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Superhero Anatomy! Topless Fortune Telling! Bunny Bashing! And More!

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‘Mallrats’ at 25: ‘Clerks’ with a Bigger Budget- and a Lot Less Success

Superhero Anatomy! Topless Fortune Telling! Bunny Bashing! And More!

Kevin Smith’s Clerks arrived in 1994 as something that happened a handful of times in the 1990s: It marked the clear arrival on the scene of a truly original cinematic voice. 

Smith’s follow-up, Mallrats, arrived almost exactly one year later and it was, needless to say, not greeted nearly as rapturously. It was the first Kevin Smith movie that the public turned on, but it was far from the last.

The film retained some aspects of what made Clerks special- the pair of dudes hanging out, the raunch, the pop culture references, the plot playing out over the course of one day, and Jay and Silent Bob – but jettisoned most of the others, from the tiny budget to the lack of recognizable actors to the DIY ethos. And while Clerks was mostly timeless, Mallrats consists of all sorts of elements, from Magic Eye posters to people hanging out at a mall for no reason, that firmly moors it in 1995. 

Filmed not in New Jersey but rather Minnesota, Mallrats was shot in color, and without any of the low-budget dollar stretching that was so much a part of Clerks‘ success. And beyond that, Mallrats relied heavily on broad slapstick, rather than leaning on raunchy wit as Clerks did. And while Clerks had more than its share of gross-out stuff, it was much funnier than what was on offer in Mallrats. And of course, there’s also some stuff that’s a bit gross in retrospect, especially a finale that hinges not only on statutory rape but on the wide broadcast of a sex tape depicting such. 

The film’s stand-ins for Dante and Randall were TS (Jeremy London) and Brodie (Jason Lee), who early in the film are both dumped by their respective girlfriends (Claire Forlani and Shannen Doherty.) They decide to then go and hang out at a local mall, where the day’s agenda includes trying to get their girlfriends back, and also to sabotage the taping of a Dating Game-like game show. 

Also in the film were such now-familiar faces as Ben Affleck (as a villain who wanted to have sex with women “in a very uncomfortable place”) Michael Rooker, Ethan Suplee, and Joey Lauren Adams. 

Mallrats cost $6.1 million, compared to Clerks, which famously had a budget of around $27,000. But that extra money couldn’t buy laughs or much respect for this particular effort. The film made just over $2 million at the box office and was widely seen as a failure. Smith even apologized for it at an awards show the following year, although he would later back off that apology.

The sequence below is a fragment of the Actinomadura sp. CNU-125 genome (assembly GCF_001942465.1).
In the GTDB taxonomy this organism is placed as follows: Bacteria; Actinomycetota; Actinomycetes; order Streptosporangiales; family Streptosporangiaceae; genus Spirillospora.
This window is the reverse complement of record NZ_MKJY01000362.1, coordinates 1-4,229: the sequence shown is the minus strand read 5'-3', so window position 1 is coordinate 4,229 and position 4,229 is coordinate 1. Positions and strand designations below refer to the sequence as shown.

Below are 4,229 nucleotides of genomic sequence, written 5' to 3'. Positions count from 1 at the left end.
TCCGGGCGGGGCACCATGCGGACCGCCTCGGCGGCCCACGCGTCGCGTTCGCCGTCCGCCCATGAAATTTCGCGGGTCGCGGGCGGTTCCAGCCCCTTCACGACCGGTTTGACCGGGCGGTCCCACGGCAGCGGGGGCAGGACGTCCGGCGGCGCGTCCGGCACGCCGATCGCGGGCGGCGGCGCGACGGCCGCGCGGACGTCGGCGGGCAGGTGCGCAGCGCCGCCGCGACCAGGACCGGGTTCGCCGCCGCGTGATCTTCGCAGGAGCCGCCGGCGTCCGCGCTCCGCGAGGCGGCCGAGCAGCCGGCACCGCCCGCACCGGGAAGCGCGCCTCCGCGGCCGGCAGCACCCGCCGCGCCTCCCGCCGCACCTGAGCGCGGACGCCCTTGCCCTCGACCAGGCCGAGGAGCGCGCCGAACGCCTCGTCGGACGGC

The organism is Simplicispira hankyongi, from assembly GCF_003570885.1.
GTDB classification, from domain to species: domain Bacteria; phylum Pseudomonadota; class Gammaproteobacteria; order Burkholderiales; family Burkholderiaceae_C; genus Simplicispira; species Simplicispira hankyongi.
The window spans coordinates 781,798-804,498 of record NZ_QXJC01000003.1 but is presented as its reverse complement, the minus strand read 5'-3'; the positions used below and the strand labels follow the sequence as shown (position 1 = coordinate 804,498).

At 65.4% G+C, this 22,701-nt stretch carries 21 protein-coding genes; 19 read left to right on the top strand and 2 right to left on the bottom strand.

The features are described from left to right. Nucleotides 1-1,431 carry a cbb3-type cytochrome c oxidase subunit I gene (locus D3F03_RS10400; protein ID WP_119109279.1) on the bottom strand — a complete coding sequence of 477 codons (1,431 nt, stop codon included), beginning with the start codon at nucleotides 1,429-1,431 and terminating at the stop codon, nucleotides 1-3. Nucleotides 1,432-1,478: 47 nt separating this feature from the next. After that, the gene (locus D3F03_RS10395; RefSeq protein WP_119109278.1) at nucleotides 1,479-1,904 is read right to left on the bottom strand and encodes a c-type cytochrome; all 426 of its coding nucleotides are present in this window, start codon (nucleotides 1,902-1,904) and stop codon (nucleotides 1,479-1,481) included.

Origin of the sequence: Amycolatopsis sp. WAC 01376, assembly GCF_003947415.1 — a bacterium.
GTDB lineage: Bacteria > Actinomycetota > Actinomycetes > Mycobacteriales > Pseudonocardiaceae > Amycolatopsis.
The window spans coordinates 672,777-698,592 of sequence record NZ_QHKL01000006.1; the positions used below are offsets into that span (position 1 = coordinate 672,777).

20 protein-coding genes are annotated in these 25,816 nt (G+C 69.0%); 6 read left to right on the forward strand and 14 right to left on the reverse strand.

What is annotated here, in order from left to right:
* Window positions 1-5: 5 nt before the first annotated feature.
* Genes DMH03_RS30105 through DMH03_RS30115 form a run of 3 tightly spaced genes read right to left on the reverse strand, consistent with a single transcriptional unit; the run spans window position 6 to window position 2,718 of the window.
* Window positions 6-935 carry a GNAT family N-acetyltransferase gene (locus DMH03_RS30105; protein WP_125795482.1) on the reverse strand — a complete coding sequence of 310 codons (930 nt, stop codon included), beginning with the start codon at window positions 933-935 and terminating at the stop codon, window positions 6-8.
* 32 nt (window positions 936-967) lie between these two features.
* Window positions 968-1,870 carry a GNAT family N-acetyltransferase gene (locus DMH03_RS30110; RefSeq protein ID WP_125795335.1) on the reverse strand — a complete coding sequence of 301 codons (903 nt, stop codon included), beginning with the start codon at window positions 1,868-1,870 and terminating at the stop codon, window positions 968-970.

Smith’s next film, 1997’s Chasing Amy, was much better, and even had a surprisingly progressive viewpoint about male jealousy and sexual fluidity (though I understand this view is not held by all.) It hinted at a mature turn in Smith’s work, even if the director, these days, is usually making either bizarre larks (Tusk, Yoga Hosers) or endless revisiting of his previous characters.

Some Smith fans have tried to reclaim Mallrats as a misunderstood masterpiece. And Smith, as with all of his projects, has both revisited the characters in endless spinoffs- most recently last years’ Jay and Silent Bob Reboot – and talked constantly about making a sequel movie or series. 

Give Mallrats this- it pioneered the idea of having Stan Lee make a movie cameo- and even let him stick around on screen for more than a few seconds. True, Lee tells a story about being inspired to create superheroes by an old girlfriend that isn’t true, but then that’s also true of most stories Lee told throughout his life. 

Written By

Stephen Silver is a journalist and film critic based in the Philadelphia area. He is the co-founder of the Philadelphia Film Critics Circle and a Rotten Tomatoes-listed critic since 2008, and his work has appeared in New York Press, Philly Voice, The Jewish Telegraphic Agency, Tablet, The Times of Israel, and RogerEbert.com. In 2009, he became the first American journalist to interview both a sitting FCC chairman and a sitting host of "Jeopardy" on the same day.

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